Studies needed to test mayor's claims

BALLINA mayor Phillip Silver's ambivalence about a commuter train is understandable. After all, the line does not go to Ballina.

Perhaps his views might be different if the Booyong line still existed.

The Booyong branch line opened in 1930 and ran off the main branch line to Ballina, but it had a short life. The line was formally closed in 1949 after a chequered history that ended with it being badly damaged by landslides in 1948.

The lack of a rail link to Ballina, as one of the region's most important population centres, probably does hurt the line's viability.

However, to dismiss the push for commuter services as 'foolish' is too long a bow to draw.

Without proper figures or research on potential patronage of a commuter service it is impossible to reject Cr Silver's assertion that too few people would catch a train to make it worthwhile. He might be right, in the short term at least. However, we need proper, independent, research done to test that view.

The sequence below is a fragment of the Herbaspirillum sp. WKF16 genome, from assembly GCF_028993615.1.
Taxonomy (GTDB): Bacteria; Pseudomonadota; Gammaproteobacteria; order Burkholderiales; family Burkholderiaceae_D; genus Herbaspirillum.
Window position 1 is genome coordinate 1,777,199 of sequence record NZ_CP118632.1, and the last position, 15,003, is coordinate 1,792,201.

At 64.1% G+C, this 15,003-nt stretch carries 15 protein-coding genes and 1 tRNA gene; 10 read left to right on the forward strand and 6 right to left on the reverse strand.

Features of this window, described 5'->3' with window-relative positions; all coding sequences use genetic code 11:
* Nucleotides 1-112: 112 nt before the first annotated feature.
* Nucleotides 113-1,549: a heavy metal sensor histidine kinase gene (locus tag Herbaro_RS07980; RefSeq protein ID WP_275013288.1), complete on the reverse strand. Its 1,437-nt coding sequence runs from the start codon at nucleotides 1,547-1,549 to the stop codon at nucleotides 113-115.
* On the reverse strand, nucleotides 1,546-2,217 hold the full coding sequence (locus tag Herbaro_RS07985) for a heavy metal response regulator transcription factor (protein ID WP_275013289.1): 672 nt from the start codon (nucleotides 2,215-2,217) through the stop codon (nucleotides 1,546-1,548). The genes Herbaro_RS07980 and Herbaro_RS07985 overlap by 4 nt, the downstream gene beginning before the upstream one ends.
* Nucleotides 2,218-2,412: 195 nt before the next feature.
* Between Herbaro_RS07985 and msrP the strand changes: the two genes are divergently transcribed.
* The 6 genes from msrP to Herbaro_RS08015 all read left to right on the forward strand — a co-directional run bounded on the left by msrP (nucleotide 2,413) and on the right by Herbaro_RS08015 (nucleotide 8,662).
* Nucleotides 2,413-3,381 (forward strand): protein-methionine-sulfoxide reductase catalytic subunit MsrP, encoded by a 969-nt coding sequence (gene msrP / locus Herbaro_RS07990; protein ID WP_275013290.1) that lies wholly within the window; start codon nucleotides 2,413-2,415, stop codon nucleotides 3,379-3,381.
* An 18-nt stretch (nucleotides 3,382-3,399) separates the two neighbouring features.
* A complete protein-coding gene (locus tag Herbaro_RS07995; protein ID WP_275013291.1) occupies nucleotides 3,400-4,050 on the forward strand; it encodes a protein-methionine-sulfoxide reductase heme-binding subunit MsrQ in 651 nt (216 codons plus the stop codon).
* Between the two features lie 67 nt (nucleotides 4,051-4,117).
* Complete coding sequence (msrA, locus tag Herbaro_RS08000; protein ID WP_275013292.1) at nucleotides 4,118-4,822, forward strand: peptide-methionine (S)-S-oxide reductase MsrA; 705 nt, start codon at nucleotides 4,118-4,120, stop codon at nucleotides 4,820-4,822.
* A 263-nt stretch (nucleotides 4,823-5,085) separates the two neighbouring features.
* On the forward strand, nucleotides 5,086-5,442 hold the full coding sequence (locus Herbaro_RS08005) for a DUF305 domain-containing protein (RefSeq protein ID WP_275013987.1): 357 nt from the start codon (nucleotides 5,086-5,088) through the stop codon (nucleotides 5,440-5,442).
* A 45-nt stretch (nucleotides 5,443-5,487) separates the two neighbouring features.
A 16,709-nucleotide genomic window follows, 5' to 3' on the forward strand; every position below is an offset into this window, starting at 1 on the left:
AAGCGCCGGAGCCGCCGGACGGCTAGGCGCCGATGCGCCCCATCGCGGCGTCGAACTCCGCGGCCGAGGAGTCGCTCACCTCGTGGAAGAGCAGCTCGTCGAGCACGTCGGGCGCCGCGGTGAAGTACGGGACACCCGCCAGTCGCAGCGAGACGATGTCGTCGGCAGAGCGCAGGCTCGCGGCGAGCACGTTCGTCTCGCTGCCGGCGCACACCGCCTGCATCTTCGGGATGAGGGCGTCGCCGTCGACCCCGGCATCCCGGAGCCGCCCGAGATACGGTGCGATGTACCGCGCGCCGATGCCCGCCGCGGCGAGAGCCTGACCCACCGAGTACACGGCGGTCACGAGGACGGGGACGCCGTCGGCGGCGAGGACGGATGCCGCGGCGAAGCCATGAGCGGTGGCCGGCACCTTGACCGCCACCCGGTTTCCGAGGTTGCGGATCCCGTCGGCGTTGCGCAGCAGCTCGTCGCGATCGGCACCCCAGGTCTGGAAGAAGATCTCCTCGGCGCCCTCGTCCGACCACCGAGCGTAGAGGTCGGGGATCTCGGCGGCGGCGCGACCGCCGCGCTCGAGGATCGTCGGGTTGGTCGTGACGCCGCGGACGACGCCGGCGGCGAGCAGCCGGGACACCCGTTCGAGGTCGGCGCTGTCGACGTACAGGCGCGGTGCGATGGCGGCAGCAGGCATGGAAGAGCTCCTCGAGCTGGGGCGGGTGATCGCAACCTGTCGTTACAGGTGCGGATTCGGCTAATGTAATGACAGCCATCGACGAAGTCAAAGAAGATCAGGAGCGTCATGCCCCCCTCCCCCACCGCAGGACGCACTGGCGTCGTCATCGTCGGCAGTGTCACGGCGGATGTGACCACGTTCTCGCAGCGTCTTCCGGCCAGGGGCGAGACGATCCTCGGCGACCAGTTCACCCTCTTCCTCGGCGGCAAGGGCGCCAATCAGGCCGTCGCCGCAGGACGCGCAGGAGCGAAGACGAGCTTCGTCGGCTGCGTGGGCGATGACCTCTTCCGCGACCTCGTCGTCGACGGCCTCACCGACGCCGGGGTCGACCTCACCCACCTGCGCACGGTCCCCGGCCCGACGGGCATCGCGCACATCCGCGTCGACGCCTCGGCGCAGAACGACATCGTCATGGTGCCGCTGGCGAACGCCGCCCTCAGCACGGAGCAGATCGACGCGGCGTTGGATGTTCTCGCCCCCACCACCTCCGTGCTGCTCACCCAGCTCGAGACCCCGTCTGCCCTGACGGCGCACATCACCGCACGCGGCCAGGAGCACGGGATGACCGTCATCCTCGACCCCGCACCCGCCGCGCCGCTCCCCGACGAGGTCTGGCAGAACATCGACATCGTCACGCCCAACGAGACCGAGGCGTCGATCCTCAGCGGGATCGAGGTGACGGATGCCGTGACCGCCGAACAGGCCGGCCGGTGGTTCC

The other factor is the type of service people would use. There are many communities on the train line and, assuming trains run at the right times at the right price, there is no reason to believe they would not use them.

However, a commuter rail service must have - as they do in the cities - a proper inter-connecting bus service to ferry people between their communities and the rail line.

Combine that with a proper connection to the Gold Coast line and the viability of the line would surely increase radically.

Perhaps the other thing the rail debate needs is to consider a return of the Booyong line to again add Ballina to the rail network.



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